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Conflicting consequences

In their recent publication “Consequences of Public Social Media Use for Work” Zoonen et al are among the first to show that social media use for work is related to employee wellbeing through conflicting processes. Their research of 421 employees identified the conflicting consequences of social media usage as advantages (i.e. accessibility and efficient communication) and disadvantages (i.e. interruptions and work–life conflict).

 

Social media adoption is outpacing our understanding

Social media is gradually appearing everywhere in the workplace and research on this topic is on the rise.  Since 2013, an increasing amount of research has been published on social technology use in organizational contexts, but these studies are predominantly concerned with enterprise social media and ignore organizations use of public counterparts, such as Facebook, LinkedIn and Twitter. The result is that social media adoption in organizations is outpacing our understanding of how these technologies are used. This lack of understanding is problematic as social media use by employees provides personal challenges and opportunities that might affect not only individuals but also the functioning of organizations.

 

Health issues due to work–life conflict and interruptions

The 24-hour connectedness, offered by social media, can cause work to invade employees’ personal lives. More frequently employees use public social media to stay connected, work and engage in work-related information sharing. In fact, recent findings suggest that 36.5% of the tweets sent from personally owned Twitter accounts are work-related and 48.9% of these are sent outside of regular office hours. Resolving such worklife conflict requires conscious effort that may deplete employees’ resources.

Another challenge arising from perpetual connectivity is the situation where employees can be reached anytime and anywhere. While this increased connectivity might help employees stay in touch, it can also present them with challenges that could increase interruptions at work. Generally, social media enables a build-up of unanticipated tasks produced by incoming messages, which cause interruptions. This accumulation of messages and information can drain an employees’ energy and reduce their involvement with work.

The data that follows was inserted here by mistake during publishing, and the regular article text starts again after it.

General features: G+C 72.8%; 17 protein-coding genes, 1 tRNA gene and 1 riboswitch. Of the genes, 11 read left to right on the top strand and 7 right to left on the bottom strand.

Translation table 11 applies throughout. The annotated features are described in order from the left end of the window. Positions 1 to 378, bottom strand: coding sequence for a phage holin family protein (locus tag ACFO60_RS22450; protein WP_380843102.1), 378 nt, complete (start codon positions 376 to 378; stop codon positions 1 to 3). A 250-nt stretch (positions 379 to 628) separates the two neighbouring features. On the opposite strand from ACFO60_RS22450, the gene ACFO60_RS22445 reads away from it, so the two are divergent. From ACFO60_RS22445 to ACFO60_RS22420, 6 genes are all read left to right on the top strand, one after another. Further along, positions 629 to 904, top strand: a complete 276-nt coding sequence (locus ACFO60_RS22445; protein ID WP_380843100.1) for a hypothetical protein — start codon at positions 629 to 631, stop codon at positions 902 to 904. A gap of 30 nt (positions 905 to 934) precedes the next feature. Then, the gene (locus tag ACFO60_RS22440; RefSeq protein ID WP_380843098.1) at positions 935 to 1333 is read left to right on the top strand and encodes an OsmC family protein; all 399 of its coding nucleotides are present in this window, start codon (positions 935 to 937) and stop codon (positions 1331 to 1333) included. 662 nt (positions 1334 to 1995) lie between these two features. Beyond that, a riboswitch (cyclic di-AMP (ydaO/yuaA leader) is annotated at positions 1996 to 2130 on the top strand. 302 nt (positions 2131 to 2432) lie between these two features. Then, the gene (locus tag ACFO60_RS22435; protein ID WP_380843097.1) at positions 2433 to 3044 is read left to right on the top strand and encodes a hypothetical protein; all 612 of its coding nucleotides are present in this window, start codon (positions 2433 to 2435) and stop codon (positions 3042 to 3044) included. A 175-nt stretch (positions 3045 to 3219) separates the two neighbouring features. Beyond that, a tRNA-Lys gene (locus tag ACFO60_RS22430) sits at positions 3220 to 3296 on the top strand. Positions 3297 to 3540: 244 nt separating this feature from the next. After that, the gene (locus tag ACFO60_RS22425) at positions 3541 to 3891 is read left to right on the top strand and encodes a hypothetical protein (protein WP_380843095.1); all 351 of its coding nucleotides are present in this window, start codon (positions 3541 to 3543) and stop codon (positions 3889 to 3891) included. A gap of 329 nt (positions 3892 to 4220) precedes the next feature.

Motivation through accessibility and efficient communication

On the positive side, it is recognized that social media contribute to horizontal and vertical communication and knowledge sharing in organizations in a cost- and time-efficient manner. Furthermore, these positive consequences can be motivational as efficient communication and accessibility help employees achieve work goals and accomplish basic psychological needs, thereby contributing to a sense of involvement with work.

 

Scope for improvement

As a possible solution to the problem, organizations that allow or support the use of social media should focus on protecting their employees from increasing interruptions and work–life conflict. This could be achieved by offering employees additional resources to help reduce the negative consequences, e.g. implementation of work–life initiatives and digital literacy training programmes. Organizations could also actively promote guidelines and best practices for responsible use of social media in order to help employees cope with the associated demands.

Authors: Ward van Zoonen, Joost W.M. Verhoeven and Rens Vliegenthart (2017).

 

What do you think about this topic? Let us know in the comments.


For more information check out the article in European Management Journal and get acquainted with the details of the research.